Dr. Nassar discussed the different aspects of copyright laws by contrasting the American system on one hand, and the Lebanese and French systems on the other, as the terminology, notions and definitions are nuanced. In the American system the term copyright reflects more or less economic rights that may be not, in some circumstances, directly linked to the author personally, however in the Lebanese and French system it is termed the author’s right (droit de l’auteur) and it is therefore more personal, being strictly linked to the person who created the work.
Intellectual property is divided into two branches: literary and artistic property, and industrial property. Literary works in addition to visual and performance arts fall under the first category, whilst technical inventions of practical but no artistic value fall under the second. In between these two lies industrial-­‐designs , including all visual elements used for commercial identities. (logos etc.). Under the literary and artistic property laws in Lebanon, the “economic rights” (Droits patrimoniaux), reflect the business rights of the author, as he/she has the right to sell those rights . However, the laws respect the authorship of the work, and even the author himself cannot assign his/her authorship. In addition, even if the work is sold, it should be respected; as such the law protects the work against alterations and manipulations.
Nassar also briefly discussed collaboration works i.e. with different authors involved, stressing that the law protects all contributors within these works. At the end of his presentation, he highlighted the different aspects of “rights” a photograph incorporates. In addition to the photograph’s rights and the author’s rights, there also exist the rights of the photographed person. The latter has the right to permit or refuse the commercial use of his image.
3. Legal Framework Of Built Heritage Protection-­‐ Written by Mabel Tyan & Presented by Claudine Abdelmassih
Claudine Abdelmassih presented Maitre Mabel Tyan’s report for the Arab Center for Architecture on the Protection of Built Heritage in Lebanon, which focused on the legal frameworks currently in place, the actors involved and the challenges faced. Claudine began by discussing the existing laws related to the preservation of built heritage. She then moved on to discuss the institutions working for the preservation of heritage: the General Directorate of Antiquities (GDA), the Ministry of Culture, the General Directorate of Urbanism, the Council for Development and Reconstruction in addition to other local organizations. Reflecting on the current lack of heritage policy in Lebanon, Tyan’s report indicated that decisions were simply being taken by those in power, sidestepping any comprehensive planning. Among many suggestions, it highlighted the need for fair financial or other compensation for landlords wanting to sell their property if of architectural value; for financial aid to municipalities for the renovation of heritage sites; for review of the exceptional law for properties leased prior to 1991 in order that renovations may be undertaken; and for support of the GDA to carry out their work. Finally, it underlined action that can be taken in the meantime: establishment of clear criteria and reliable commissions formed of professionals and other involved persons to justify and clarify decisions relating to classification and downgrading of a building’s status; and education and heightening awareness among the Lebanese public concerning this issue, and the dangers of allowing built heritage in Lebanon to disappear.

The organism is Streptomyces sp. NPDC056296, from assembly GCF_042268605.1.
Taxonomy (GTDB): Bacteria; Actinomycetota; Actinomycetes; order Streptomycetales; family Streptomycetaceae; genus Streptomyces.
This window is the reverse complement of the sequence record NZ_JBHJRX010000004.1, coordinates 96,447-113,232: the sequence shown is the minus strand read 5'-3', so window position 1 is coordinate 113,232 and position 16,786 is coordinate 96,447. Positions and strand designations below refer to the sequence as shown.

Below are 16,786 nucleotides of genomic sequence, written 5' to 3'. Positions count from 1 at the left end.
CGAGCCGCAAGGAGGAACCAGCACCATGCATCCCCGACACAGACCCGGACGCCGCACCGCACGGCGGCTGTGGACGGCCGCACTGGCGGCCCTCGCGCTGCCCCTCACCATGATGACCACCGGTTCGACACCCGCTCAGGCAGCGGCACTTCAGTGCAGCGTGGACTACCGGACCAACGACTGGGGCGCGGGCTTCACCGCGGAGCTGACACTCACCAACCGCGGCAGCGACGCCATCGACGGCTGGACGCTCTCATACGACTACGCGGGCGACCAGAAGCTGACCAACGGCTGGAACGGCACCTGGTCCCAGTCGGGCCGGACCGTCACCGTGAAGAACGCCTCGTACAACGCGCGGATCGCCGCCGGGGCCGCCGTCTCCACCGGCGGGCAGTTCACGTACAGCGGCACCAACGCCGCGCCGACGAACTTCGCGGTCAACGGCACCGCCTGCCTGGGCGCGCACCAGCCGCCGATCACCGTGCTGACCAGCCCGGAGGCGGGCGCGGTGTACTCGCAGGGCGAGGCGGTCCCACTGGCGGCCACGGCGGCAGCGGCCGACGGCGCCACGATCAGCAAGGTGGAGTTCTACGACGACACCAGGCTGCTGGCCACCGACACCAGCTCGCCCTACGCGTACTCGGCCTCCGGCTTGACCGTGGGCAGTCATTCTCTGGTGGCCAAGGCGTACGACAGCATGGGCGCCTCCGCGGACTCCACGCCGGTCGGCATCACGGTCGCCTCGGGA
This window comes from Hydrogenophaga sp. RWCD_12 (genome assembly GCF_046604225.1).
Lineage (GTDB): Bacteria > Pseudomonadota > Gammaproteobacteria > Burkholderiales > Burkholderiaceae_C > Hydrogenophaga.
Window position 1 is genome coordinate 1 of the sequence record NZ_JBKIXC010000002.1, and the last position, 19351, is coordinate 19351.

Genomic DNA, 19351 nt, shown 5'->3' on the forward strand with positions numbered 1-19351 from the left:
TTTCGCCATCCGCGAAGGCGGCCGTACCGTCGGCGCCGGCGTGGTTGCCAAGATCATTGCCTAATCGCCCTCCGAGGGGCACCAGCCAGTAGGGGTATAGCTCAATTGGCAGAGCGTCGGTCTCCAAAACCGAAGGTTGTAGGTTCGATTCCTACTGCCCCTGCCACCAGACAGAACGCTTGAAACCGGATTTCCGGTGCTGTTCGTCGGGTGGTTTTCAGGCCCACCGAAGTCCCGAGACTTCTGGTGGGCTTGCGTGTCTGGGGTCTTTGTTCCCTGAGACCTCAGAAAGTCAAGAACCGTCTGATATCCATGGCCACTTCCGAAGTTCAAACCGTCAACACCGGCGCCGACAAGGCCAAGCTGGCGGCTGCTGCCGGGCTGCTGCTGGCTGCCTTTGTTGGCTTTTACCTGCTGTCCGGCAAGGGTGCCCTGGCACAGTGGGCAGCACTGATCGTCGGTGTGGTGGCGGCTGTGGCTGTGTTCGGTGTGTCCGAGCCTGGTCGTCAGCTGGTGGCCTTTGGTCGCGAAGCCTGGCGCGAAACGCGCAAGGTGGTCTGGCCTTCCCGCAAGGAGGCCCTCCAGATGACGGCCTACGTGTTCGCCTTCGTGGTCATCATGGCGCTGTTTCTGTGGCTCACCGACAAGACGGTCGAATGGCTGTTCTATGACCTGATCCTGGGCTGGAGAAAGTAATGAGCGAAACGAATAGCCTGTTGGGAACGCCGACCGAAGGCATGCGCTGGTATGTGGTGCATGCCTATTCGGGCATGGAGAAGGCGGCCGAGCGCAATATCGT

The first part of the discussion was centered on built and cultural heritage protection. Taking the case of Masrah Beirut as a lead, the main points discussed were how to define and estimate the cultural value of a space taking into consideration all its different aspects (architecture, symbolic value, cultural value etc.). In addition, the need to generalize these issues into a public cause instead of approaching them as isolated cases and trying to resolve them with a compromise between owners and activists was highly emphasized. These efforts should be made to change laws that might then resolve similar cases. Questions about intellectual property laws and copyright issues were also raised. The most recurrent theme was outlining instances of copyright infringement, the author’s rights after selling his work, copyrights for anonymous works and the like.